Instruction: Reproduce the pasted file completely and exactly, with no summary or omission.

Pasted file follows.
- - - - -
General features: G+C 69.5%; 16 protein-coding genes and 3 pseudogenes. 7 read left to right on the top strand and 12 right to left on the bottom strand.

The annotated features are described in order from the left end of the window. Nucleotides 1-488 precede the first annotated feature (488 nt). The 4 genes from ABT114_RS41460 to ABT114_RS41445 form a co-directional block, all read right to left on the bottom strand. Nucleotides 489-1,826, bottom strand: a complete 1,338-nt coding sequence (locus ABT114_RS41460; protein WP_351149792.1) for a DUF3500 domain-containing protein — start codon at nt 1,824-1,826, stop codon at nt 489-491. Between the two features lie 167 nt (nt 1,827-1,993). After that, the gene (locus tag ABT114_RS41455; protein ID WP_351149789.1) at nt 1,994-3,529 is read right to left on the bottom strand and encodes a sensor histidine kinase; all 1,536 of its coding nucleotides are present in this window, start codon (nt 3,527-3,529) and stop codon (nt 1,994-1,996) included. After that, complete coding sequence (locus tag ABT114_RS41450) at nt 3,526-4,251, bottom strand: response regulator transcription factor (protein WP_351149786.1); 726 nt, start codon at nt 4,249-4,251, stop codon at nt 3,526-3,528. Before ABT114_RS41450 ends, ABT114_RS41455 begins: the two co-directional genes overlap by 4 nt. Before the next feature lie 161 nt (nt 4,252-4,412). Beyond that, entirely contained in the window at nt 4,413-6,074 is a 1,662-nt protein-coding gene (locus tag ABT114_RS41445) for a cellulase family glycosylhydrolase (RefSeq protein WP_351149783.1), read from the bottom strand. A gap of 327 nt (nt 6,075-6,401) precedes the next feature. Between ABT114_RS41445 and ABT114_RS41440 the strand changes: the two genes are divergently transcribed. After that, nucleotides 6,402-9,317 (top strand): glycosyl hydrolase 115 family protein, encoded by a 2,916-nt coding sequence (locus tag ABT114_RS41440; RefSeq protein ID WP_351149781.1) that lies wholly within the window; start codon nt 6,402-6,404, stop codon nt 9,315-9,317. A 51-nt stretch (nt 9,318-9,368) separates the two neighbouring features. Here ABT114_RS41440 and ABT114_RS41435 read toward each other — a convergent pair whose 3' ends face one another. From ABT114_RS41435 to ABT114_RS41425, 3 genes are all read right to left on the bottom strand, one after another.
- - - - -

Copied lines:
General features: G+C 69.5%; 16 protein-coding genes and 3 pseudogenes. 7 read left to right on the top strand and 12 right to left on the bottom strand.

The annotated features are described in order from the left end of the window. Nucleotides 1-488 precede the first annotated feature (488 nt). The 4 genes from ABT114_RS41460 to ABT114_RS41445 form a co-directional block, all read right to left on the bottom strand. Nucleotides 489-1,826, bottom strand: a complete 1,338-nt coding sequence (locus ABT114_RS41460; protein WP_351149792.1) for a DUF3500 domain-containing protein — start codon at nt 1,824-1,826, stop codon at nt 489-491. Between the two features lie 167 nt (nt 1,827-1,993). After that, the gene (locus tag ABT114_RS41455; protein ID WP_351149789.1) at nt 1,994-3,529 is read right to left on the bottom strand and encodes a sensor histidine kinase; all 1,536 of its coding nucleotides are present in this window, start codon (nt 3,527-3,529) and stop codon (nt 1,994-1,996) included. After that, complete coding sequence (locus tag ABT114_RS41450) at nt 3,526-4,251, bottom strand: response regulator transcription factor (protein WP_351149786.1); 726 nt, start codon at nt 4,249-4,251, stop codon at nt 3,526-3,528. Before ABT114_RS41450 ends, ABT114_RS41455 begins: the two co-directional genes overlap by 4 nt. Before the next feature lie 161 nt (nt 4,252-4,412). Beyond that, entirely contained in the window at nt 4,413-6,074 is a 1,662-nt protein-coding gene (locus tag ABT114_RS41445) for a cellulase family glycosylhydrolase (RefSeq protein WP_351149783.1), read from the bottom strand. A gap of 327 nt (nt 6,075-6,401) precedes the next feature. Between ABT114_RS41445 and ABT114_RS41440 the strand changes: the two genes are divergently transcribed. After that, nucleotides 6,402-9,317 (top strand): glycosyl hydrolase 115 family protein, encoded by a 2,916-nt coding sequence (locus tag ABT114_RS41440; RefSeq protein ID WP_351149781.1) that lies wholly within the window; start codon nt 6,402-6,404, stop codon nt 9,315-9,317. A 51-nt stretch (nt 9,318-9,368) separates the two neighbouring features. Here ABT114_RS41440 and ABT114_RS41435 read toward each other — a convergent pair whose 3' ends face one another. From ABT114_RS41435 to ABT114_RS41425, 3 genes are all read right to left on the bottom strand, one after another.